glory of god

glory of god

Monday, April 9, 2012

On Angels, the Empty Tomb, and Being Afraid: A Sermon for Easter Day

It is wonderful to share this Easter celebration of new life with you. It is wonderful to see you all, to be surrounded by beautiful flowers, Easter hats and dresses, to sing such grand music, and to have our hearts filled with joy and hope. And if there are young children in your home, I suspect that there was even more joy and hope this morning as kids tore into Easter treats—jelly beans, marshmallow peeps, and chocolate bunnies.

I always liked getting chocolate bunnies in my Easter baskets, but I don’t think I ever ate them that much, usually just the ears. My mom used to complain all the time that she would find these poor earless bunnies that had turned that chalky shade of white wrapped up in my sock drawer months and months after Easter, often next to equally sad headless chocolate Santas. I could never commit to a whole bunny (or a whole Santa). I liked smaller treats like peanut butter cups, malted milk balls, and my favorite—Russell Stover coconut chocolate nests, with jellybeans for eggs. The Easter bunny usually only brought one per kid in my house and one year my brother Andy stole mine out of my basket, and let’s just say it wasn’t very Eastery around the afterward. But then, I often stole peanut butter cups out of his Christmas stocking--and truth be told, I still do!

But you know, there’s a lot more that Christmas and Easter have in common, besides candy treats, happy kids, full churches and beautiful music. (Not to mention the stress of cleaning the house and having company over for a big dinner). There’s also long ago stories of miracles, stories of things that are hard to believe, stories of people who are amazed, and also stories of angels--angels who appear unexpectedly, who break into ordinary human life and say, “Do not be afraid.”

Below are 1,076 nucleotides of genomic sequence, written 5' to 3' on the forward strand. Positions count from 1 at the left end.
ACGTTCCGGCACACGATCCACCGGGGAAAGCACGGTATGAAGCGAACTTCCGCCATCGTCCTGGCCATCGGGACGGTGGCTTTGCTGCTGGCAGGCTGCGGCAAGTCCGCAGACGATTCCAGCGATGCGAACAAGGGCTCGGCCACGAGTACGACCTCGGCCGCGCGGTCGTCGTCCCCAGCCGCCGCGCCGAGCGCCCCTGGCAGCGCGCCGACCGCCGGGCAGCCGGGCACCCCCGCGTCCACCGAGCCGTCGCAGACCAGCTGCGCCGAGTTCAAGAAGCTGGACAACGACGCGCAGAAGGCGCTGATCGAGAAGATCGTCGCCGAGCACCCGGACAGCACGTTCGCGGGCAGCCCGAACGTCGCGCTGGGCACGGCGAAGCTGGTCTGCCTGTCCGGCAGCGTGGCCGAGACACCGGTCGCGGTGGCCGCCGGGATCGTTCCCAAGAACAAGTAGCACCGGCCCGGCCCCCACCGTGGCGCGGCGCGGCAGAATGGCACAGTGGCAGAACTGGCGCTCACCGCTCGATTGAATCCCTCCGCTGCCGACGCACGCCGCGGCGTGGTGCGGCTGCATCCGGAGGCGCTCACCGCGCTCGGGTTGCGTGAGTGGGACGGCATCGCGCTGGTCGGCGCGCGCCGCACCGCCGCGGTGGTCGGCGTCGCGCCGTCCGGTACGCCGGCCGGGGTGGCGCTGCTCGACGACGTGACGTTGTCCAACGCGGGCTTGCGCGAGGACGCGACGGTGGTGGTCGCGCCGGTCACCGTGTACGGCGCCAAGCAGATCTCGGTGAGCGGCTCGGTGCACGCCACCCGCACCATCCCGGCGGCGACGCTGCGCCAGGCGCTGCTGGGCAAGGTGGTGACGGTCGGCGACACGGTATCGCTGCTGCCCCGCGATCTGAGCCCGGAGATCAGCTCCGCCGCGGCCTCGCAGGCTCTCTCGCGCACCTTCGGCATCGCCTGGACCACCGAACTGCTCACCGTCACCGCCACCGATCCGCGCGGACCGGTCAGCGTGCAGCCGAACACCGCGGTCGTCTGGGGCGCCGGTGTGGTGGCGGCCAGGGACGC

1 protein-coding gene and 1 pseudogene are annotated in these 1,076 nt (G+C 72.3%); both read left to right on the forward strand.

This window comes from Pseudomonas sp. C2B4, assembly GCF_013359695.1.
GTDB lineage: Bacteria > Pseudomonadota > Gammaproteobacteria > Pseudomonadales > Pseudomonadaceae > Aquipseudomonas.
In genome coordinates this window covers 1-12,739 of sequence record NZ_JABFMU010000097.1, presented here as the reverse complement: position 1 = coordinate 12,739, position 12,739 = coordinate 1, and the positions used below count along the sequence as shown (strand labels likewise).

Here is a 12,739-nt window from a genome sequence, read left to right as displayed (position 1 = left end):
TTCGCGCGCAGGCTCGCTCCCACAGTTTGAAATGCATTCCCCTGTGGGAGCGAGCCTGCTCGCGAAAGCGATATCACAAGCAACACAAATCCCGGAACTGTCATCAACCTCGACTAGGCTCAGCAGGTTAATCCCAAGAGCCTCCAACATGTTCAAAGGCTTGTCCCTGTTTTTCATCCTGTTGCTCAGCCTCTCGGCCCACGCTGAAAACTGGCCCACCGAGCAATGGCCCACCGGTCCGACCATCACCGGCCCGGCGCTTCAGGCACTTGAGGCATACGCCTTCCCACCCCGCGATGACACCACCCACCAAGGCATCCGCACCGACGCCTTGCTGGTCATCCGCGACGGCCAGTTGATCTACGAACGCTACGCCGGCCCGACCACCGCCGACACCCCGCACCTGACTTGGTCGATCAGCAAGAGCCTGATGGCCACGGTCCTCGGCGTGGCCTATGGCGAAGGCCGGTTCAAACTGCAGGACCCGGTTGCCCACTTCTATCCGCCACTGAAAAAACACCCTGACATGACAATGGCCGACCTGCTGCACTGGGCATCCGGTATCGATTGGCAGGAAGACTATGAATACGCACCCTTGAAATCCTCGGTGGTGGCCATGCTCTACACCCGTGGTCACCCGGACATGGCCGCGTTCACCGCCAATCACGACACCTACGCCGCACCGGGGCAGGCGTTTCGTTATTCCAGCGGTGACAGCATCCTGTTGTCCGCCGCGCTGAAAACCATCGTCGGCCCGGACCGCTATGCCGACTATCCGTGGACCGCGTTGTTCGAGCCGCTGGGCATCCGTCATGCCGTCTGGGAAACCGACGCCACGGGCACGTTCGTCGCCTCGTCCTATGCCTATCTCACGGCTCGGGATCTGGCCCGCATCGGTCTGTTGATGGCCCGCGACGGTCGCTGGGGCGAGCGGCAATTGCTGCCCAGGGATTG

That’s really how this morning’s Easter gospel begins, too. “Do not be afraid,” the angel says to the women at the tomb. Probably a lot easier said than done, considering all that they had seen and experienced. Remember, these are the same women who had stayed with Jesus in his darkest hours, when the other disciples had fled and were in hiding, locked away in a room somewhere. But these women, they had witnessed it all. They were there. And there’s really no way to pretty up what happened on the Friday we call “Good.” It was humanity at our very, very worst.

And after his life was gone, these faithful, steadfast women had Jesus’ body taken down from the cross and they quickly found a place to bury him before sundown, before the Passover Sabbath began. They couldn’t complete their work of caring for him then because there wasn’t time. It had to wait until after the Sabbath rest. That’s why they were there so early on Sunday morning-- it was their first chance to go back and finish their work of caring for Jesus. I imagine that the intervening time was dreadful, as they replayed in their minds everything that had happened, over and over again. No doubt there were nightmares, if they got any sleep at all.

And after all that, the angel has the nerve to tell them not to be afraid. And not only that, but that the Jesus they seek is not even there where they had left him, but is risen. Risen. It’s unimaginable. They had seen all of it. They knew that Jesus was dead. If they knew anything, they knew that. And so, Mark’s gospel tells us, they were filled with fear. The angel’s message was too far fetched, and they ran off terrified. In the original, earliest version of this gospel, it just ended that way. With the women terrified. Now, that’s not a very satisfactory conclusion to a story—the empty tomb, the angel, and the women running away. It’s dramatic to be sure, but it doesn’t exactly fill you with Easter hope. So, later on, a new ending was added by another author, to try to complete the story, to tie up the loose ends. But it wasn’t there at first. At first, the women were just terrified.